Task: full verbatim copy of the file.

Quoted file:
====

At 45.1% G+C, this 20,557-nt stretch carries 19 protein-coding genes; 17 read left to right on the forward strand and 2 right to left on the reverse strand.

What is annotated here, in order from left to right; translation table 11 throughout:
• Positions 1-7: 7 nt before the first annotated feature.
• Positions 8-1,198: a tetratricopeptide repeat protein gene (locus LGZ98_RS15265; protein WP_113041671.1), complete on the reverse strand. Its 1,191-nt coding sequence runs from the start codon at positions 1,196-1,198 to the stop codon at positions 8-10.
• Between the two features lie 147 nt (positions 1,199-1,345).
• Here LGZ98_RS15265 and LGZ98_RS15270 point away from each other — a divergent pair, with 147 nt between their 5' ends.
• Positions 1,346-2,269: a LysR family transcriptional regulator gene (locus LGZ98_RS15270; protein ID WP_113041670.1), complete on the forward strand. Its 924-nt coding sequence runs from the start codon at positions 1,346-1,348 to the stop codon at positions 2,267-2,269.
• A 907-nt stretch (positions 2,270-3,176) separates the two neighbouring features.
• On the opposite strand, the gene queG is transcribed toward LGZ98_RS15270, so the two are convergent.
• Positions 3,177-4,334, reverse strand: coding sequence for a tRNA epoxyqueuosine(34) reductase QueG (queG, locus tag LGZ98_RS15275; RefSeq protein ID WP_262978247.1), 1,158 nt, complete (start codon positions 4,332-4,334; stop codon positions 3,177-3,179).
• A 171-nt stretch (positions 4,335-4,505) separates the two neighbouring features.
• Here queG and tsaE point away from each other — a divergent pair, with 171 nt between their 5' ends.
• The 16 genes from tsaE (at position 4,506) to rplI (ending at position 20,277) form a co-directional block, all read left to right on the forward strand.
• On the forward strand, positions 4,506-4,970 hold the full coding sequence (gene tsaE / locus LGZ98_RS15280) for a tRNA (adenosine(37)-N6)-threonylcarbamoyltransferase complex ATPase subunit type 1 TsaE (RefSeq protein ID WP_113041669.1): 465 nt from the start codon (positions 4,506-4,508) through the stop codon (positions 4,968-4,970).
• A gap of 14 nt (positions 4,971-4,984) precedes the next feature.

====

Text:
At 45.1% G+C, this 20,557-nt stretch carries 19 protein-coding genes; 17 read left to right on the forward strand and 2 right to left on the reverse strand.

What is annotated here, in order from left to right; translation table 11 throughout:
• Positions 1-7: 7 nt before the first annotated feature.
• Positions 8-1,198: a tetratricopeptide repeat protein gene (locus LGZ98_RS15265; protein WP_113041671.1), complete on the reverse strand. Its 1,191-nt coding sequence runs from the start codon at positions 1,196-1,198 to the stop codon at positions 8-10.
• Between the two features lie 147 nt (positions 1,199-1,345).
• Here LGZ98_RS15265 and LGZ98_RS15270 point away from each other — a divergent pair, with 147 nt between their 5' ends.
• Positions 1,346-2,269: a LysR family transcriptional regulator gene (locus LGZ98_RS15270; protein ID WP_113041670.1), complete on the forward strand. Its 924-nt coding sequence runs from the start codon at positions 1,346-1,348 to the stop codon at positions 2,267-2,269.
• A 907-nt stretch (positions 2,270-3,176) separates the two neighbouring features.
• On the opposite strand, the gene queG is transcribed toward LGZ98_RS15270, so the two are convergent.
• Positions 3,177-4,334, reverse strand: coding sequence for a tRNA epoxyqueuosine(34) reductase QueG (queG, locus tag LGZ98_RS15275; RefSeq protein ID WP_262978247.1), 1,158 nt, complete (start codon positions 4,332-4,334; stop codon positions 3,177-3,179).
• A 171-nt stretch (positions 4,335-4,505) separates the two neighbouring features.
• Here queG and tsaE point away from each other — a divergent pair, with 171 nt between their 5' ends.
• The 16 genes from tsaE (at position 4,506) to rplI (ending at position 20,277) form a co-directional block, all read left to right on the forward strand.
• On the forward strand, positions 4,506-4,970 hold the full coding sequence (gene tsaE / locus LGZ98_RS15280) for a tRNA (adenosine(37)-N6)-threonylcarbamoyltransferase complex ATPase subunit type 1 TsaE (RefSeq protein ID WP_113041669.1): 465 nt from the start codon (positions 4,506-4,508) through the stop codon (positions 4,968-4,970).
• A gap of 14 nt (positions 4,971-4,984) precedes the next feature.